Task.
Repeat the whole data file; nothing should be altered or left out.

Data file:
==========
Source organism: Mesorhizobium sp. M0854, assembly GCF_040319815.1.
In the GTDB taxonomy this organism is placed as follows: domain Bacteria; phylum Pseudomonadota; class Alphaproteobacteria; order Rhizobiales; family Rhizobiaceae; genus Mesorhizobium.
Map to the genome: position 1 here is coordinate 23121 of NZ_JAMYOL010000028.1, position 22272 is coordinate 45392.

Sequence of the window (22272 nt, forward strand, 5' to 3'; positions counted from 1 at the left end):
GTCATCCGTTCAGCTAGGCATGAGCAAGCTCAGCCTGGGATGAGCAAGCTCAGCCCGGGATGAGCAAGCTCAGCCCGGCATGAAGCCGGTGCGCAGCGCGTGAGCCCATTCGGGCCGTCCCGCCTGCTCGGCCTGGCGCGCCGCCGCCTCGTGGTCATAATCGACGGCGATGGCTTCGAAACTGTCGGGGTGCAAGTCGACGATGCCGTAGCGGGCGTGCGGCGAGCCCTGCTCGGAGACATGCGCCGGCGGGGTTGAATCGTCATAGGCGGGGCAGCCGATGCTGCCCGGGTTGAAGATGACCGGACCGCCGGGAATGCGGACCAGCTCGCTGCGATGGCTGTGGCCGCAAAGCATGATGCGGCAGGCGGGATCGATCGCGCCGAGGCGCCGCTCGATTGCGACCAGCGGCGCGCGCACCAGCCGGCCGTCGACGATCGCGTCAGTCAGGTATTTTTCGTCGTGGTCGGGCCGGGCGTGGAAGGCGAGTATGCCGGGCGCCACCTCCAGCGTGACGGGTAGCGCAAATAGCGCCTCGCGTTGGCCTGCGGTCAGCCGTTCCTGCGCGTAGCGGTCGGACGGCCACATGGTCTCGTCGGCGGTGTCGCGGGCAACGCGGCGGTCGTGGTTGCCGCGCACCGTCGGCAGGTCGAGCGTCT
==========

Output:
Source organism: Mesorhizobium sp. M0854, assembly GCF_040319815.1.
In the GTDB taxonomy this organism is placed as follows: domain Bacteria; phylum Pseudomonadota; class Alphaproteobacteria; order Rhizobiales; family Rhizobiaceae; genus Mesorhizobium.
Map to the genome: position 1 here is coordinate 23121 of NZ_JAMYOL010000028.1, position 22272 is coordinate 45392.

Sequence of the window (22272 nt, forward strand, 5' to 3'; positions counted from 1 at the left end):
GTCATCCGTTCAGCTAGGCATGAGCAAGCTCAGCCTGGGATGAGCAAGCTCAGCCCGGGATGAGCAAGCTCAGCCCGGCATGAAGCCGGTGCGCAGCGCGTGAGCCCATTCGGGCCGTCCCGCCTGCTCGGCCTGGCGCGCCGCCGCCTCGTGGTCATAATCGACGGCGATGGCTTCGAAACTGTCGGGGTGCAAGTCGACGATGCCGTAGCGGGCGTGCGGCGAGCCCTGCTCGGAGACATGCGCCGGCGGGGTTGAATCGTCATAGGCGGGGCAGCCGATGCTGCCCGGGTTGAAGATGACCGGACCGCCGGGAATGCGGACCAGCTCGCTGCGATGGCTGTGGCCGCAAAGCATGATGCGGCAGGCGGGATCGATCGCGCCGAGGCGCCGCTCGATTGCGACCAGCGGCGCGCGCACCAGCCGGCCGTCGACGATCGCGTCAGTCAGGTATTTTTCGTCGTGGTCGGGCCGGGCGTGGAAGGCGAGTATGCCGGGCGCCACCTCCAGCGTGACGGGTAGCGCAAATAGCGCCTCGCGTTGGCCTGCGGTCAGCCGTTCCTGCGCGTAGCGGTCGGACGGCCACATGGTCTCGTCGGCGGTGTCGCGGGCAACGCGGCGGTCGTGGTTGCCGCGCACCGTCGGCAGGTCGAGCGTCT